Pay a visit to Ortakoy on a Sunday and revel in the wonder of this seaside suburb’s open-air market. Street artists paint portraits while selling their work to passersby strolling through the narrow cobbled streets. Some of the best street food in the city can be found here, at the food market adjacent to the crafts section, underneath the Bosporus bridge—the first bridge to connect Istanbul’s European border to Asia.
Perched atop a hill, the Suleymaniye Mosque, located near Istanbul University's north gate, lures visitors with magnificent Ottoman architecture and scenic views of the city’s skyline. One of the largest mosques in Istanbul the Suleymaniye was completed in the 16th century and boasts an awe-inspiring dome at 53 meters high and nearly 27 meters wide. A walk around the well-kept courtyard treats visitors to lush gardens and columns made of marble, granite, and porphyry.
Once a frequent setting for state celebrations and royal entertainment, the Topkapi Palace served as the Ottoman Empire’s administrative headquarters from the 1470s to the 1850s. In the years following his conquest of Constantinople, Sultan Mehmet II ordered for the construction of military barracks, a council chamber, a reception hall, and other official buildings on here on Seraglio Point, a promontory guarding the northern entrance to the Sea of Marmara. Throughout the following 400 years, these foundations evolved into a luxurious palace containing four courtyards connected by smaller buildings that once housed more than 4,000 people. Now part of the Historic Areas of Istanbul UNESCO World Heritage site, the palace holds reminders of the fallen empire in maintaining large collections of porcelain robes, weapons, armor, Arabic calligraphy, ancient manuscripts, and Ottoman jewelry.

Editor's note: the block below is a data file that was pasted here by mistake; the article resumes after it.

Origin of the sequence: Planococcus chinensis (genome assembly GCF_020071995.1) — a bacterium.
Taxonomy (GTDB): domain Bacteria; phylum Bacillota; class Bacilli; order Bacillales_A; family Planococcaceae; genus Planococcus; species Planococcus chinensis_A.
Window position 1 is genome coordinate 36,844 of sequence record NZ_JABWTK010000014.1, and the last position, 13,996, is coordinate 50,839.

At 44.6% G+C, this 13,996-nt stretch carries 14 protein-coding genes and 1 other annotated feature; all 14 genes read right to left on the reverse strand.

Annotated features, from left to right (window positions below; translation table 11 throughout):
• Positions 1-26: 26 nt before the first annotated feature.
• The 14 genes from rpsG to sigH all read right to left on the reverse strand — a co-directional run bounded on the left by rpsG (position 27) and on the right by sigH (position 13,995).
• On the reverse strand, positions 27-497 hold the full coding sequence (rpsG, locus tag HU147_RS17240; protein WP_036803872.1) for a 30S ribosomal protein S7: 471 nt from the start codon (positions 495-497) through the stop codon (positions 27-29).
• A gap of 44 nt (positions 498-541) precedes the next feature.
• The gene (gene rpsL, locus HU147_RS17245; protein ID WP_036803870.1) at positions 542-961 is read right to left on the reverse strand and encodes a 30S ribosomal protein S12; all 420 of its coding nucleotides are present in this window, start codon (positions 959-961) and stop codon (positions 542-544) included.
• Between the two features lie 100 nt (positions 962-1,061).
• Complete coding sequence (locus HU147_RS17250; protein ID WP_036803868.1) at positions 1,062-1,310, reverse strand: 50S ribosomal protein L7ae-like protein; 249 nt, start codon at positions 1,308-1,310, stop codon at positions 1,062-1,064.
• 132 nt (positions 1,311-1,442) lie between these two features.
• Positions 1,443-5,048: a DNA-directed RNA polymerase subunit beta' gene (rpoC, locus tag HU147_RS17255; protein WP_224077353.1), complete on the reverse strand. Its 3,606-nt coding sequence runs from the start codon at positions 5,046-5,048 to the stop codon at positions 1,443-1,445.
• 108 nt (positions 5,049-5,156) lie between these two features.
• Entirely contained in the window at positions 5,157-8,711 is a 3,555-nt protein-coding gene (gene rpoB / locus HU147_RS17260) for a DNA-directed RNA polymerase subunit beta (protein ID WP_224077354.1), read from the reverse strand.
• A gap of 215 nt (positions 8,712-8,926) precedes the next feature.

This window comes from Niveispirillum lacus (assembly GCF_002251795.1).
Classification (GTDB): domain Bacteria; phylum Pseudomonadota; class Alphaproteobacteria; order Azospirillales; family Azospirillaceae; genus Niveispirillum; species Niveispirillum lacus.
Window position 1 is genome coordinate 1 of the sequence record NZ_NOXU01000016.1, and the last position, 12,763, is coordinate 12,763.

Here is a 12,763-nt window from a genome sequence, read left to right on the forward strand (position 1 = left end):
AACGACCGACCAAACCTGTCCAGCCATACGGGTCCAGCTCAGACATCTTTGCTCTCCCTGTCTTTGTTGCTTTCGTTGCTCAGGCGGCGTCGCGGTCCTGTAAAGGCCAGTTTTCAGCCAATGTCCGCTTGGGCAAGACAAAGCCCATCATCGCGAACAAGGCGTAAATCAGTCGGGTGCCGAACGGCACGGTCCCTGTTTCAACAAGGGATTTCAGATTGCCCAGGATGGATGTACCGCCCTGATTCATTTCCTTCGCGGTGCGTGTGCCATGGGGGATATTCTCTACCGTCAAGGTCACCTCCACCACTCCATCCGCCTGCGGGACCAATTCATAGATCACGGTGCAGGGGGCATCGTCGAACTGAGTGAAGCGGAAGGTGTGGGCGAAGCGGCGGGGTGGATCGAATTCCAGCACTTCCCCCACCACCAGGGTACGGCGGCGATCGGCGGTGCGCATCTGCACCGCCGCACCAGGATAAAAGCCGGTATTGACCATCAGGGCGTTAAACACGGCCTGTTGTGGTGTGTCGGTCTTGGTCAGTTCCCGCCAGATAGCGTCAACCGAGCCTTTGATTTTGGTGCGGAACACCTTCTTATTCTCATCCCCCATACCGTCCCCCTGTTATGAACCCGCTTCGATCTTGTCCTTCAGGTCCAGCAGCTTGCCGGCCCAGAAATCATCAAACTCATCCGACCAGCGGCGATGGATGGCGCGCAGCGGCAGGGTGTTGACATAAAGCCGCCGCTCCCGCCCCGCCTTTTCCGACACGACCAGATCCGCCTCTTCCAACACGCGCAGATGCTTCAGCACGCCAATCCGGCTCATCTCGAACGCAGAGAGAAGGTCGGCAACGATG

By the time you’re done planning your visit and gaining access to the Florence Nightingale Muzesi—a task that often involves calling ahead, and mailing your passport details, expected time of arrival, and permission from the Selimiye army that guards it—the museum may seem more like an elitist club than a museum, but it’s worth it. In the museum’s barracks, once an overcrowded, unsanitary hospital for wounded soldiers during the Crimean War, Florence Nightingale and her team of nurses developed the standard for modern nursing practices. Be sure to walk up the winding, wooden staircase in the corner tower to see the bedroom where some historians believe Nightingale slept during her time tending to injured Turkish army men. Located at Birinci Ordu Komutanligi, Selimiye Kislasi in Selimiye Kislasi. Call 90 216 343 73 10 for information on how to visit.